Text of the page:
Originally written on The Queensbury Rules  |  Last updated 11/19/14

INDIANAPOLIS - JULY 20: Shane Mosley exchanges jabs with Vernon Forrest during their WBC welterweight championship fight on July 20, 2002 at the Conseco Fieldhouse arena in Indianapolis, Indiana. (Photo by Brian Bahr/Getty Images)

Boxing careers die.

As Steve Jobs, the late Apple inventor who could appreciate the seduction of a hot new product that usurps the technology of present day, once said of death...

"No one wants to die... No one has ever escaped it. And that is as it should be, because death is very likely the single best invention of life. It clears out the old to make way for the new."

Shane Mosley may be at that moment where his career comes to an end, just as the man he is set to face, Saul Canelo Alvarez, ascends to the heights that his foe once knew.

It's time for that classic crossroads match-up. The over-the-hill legend versus the up-and-coming superstar.

These fights are practically ritualistic at this point. Time's inexorable march towards renewal and replenishment. Fans expect to see the young star beat the old star, and like winter into spring, on to the next thing.

Mosely has had a string of poor matches in recent years after his eye-opening domination of Antonio Margarito three years ago. He tailed that triumph with a dismal fight against Floyd Mayweather, then a follow-up draw with former Contender champ and 154-pound belt holder Sergio Mora, and finally a drubbing by the Filipino phenom Manny Pacquiao.

That last bout seemed even to break Mosley's legendary will during the fight. In the corner, as round after round had slipped by with wilting battery from Pacquiao's gloves, Mosley seemed to be asking his trainer to stop the fight. It was a plea from the former pound-for pounder-that seemed impossible to fathom based on the man we'd come to know in the ring over the course of his nearly two decades long career.

It just goes to show you that every man, whether in boxing or in life, has a limit.

The trouble with gauging Mosley's gas tank has been the contradictory evidence of his late career path. Some would claim the bloom has been off of Mosley since 2004 when he lost a pair of one sided decisions to Ronald Winky Wright, getting cleanly outboxed and losing the belts he'd won from Oscar De La Hoya just six months prior to become the man at 154 pounds.

Seemingly left for dead, Mosley would come back two years later to win a pair of entertaining bouts with an even more diminished Fernando Vargas. The man with the mega-watt smile gained a modicum of his respectability back and managed a feat in rebranding himself as a compromised but action-loving star who could be a tentpole attraction, if not a top-flight fighter.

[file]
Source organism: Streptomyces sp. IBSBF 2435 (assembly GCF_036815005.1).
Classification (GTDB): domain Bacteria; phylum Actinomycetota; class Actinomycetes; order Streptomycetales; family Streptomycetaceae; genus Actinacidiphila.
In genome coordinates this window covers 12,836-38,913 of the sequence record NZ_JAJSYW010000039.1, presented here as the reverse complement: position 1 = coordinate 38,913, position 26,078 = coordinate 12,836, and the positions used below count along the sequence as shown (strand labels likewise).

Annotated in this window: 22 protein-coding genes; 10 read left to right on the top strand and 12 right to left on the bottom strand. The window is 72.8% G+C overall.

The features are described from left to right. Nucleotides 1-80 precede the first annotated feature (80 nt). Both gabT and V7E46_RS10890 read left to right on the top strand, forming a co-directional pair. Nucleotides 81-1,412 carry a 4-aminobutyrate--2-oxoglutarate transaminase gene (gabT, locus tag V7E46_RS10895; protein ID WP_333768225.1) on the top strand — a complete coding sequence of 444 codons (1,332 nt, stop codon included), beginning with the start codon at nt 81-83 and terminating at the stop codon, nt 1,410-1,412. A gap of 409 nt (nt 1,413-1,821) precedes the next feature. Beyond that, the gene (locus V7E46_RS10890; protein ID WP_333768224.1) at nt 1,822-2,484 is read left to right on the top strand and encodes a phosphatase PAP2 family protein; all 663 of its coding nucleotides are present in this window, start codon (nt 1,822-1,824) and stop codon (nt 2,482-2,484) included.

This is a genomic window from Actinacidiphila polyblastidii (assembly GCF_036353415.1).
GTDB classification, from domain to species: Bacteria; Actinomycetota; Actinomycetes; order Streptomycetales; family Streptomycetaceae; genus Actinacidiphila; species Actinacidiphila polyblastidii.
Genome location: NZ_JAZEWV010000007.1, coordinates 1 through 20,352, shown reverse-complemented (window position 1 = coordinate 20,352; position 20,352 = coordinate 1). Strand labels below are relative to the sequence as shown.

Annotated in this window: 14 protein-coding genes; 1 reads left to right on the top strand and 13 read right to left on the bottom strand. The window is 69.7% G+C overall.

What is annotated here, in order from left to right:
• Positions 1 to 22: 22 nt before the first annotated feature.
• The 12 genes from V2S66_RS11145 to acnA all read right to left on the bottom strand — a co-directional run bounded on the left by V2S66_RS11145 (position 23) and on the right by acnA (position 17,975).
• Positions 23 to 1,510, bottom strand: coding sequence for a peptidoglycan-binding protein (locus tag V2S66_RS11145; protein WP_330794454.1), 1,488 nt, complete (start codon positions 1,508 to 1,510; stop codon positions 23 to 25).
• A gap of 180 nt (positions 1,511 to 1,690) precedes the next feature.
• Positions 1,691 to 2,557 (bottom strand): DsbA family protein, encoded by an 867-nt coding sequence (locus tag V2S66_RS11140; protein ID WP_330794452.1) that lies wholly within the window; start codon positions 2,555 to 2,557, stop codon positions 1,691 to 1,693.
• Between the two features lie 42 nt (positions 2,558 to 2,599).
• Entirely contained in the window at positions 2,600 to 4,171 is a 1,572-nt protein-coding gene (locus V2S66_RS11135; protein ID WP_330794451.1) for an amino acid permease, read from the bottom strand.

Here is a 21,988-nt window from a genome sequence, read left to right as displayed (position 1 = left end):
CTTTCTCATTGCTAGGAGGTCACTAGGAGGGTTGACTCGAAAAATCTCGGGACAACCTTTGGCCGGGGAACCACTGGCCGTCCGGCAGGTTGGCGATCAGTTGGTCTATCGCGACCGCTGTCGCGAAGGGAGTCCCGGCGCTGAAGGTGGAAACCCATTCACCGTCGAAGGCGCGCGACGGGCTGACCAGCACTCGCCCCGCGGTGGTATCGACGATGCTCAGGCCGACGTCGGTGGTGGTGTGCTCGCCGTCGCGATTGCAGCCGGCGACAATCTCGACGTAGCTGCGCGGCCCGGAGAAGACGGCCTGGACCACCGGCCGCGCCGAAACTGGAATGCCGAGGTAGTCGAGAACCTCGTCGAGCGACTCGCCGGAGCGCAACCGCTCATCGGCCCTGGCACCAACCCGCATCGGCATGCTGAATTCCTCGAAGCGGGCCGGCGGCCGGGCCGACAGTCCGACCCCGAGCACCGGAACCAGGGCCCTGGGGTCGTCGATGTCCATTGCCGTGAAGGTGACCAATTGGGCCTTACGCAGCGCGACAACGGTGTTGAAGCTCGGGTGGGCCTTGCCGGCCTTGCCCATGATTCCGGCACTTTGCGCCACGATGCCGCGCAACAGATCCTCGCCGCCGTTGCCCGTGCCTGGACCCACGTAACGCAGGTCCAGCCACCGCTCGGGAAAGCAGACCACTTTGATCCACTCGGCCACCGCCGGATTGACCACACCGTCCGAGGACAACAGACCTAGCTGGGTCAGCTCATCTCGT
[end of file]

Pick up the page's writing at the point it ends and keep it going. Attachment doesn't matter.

Not happy with that designation, however, Mosley moved down in weight to prove otherwise, with a win over scrappy Luis Collazo and a razor close loss to Miguel Cotto the following year, all of which seemed to indicate that Mosley still was among the cream of the welterweight division.

That last dominating victory over welterweight bogeyman Margarito in 2009 seemed to bestow upon Mosley a Bernard Hopkins-like youthfulness that put him back on the pound-for-pound lists and got the Mayweather matchup on the marquee.

But now that things have played out as they have, Mosley is stepping in against Canelo with a 0-2-1 record in his back pocket over the stretch of two and a half years.


The flipside of that coin finds Canelo Alvarez riding high and on the upswing. His recent ledger reads like a who's who of B-sides, ex-champs, also-rans, reality stars and brothers of superstars. Jose Cotto, Former welterweight champion Carlos Baldomir, Lovemore Ndou, Mathew Hatton, Ryan Rhodes, Alfonso Gomez, Kermit Cintron...

Not an A-lister among them, but no one completely worthless either and a steady and admirable ratcheting up of the difficulty level. For Canelo, this Mosley fight is the logical progression in his career. Finally, a truly memorable name to put in the books.

The twist in this tale, is that the rising star... has already risen. Alvarez is arguably the biggest star in Mexican boxing today. This would be another step towards bolstering his opposition list, but there should be no illusions: Team Canelo must see this as a moderate risk, but a great experience builder for their boy, and a shot at making some boxing history at Mosley's expense.

It will be the chief support for what should be the money and eye-grabbing bonanza that is Miguel Cotto vs. Floyd Mayweather... and even more tantalizing for the kid called "Cinnamon" dubbed so because of his shock of red hair; he has the opportunity to try and knockout a legend who has never been put out of a contest.